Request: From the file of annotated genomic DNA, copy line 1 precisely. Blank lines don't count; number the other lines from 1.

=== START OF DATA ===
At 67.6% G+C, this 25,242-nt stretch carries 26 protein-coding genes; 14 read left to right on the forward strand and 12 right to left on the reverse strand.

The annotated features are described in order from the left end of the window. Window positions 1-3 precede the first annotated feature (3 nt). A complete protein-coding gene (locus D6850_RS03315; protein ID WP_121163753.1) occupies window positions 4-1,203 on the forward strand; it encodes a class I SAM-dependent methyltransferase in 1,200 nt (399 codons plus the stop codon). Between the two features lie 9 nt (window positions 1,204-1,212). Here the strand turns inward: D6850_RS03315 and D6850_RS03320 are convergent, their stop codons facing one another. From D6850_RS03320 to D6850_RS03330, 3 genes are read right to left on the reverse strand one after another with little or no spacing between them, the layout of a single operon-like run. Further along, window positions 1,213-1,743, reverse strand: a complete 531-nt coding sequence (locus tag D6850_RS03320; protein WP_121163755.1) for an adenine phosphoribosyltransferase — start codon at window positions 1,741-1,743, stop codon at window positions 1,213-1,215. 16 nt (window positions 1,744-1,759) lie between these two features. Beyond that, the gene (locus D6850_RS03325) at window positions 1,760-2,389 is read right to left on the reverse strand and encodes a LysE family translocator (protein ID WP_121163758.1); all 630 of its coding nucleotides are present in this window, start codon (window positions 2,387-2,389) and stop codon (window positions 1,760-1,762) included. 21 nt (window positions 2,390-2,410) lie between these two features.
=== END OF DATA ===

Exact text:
At 67.6% G+C, this 25,242-nt stretch carries 26 protein-coding genes; 14 read left to right on the forward strand and 12 right to left on the reverse strand.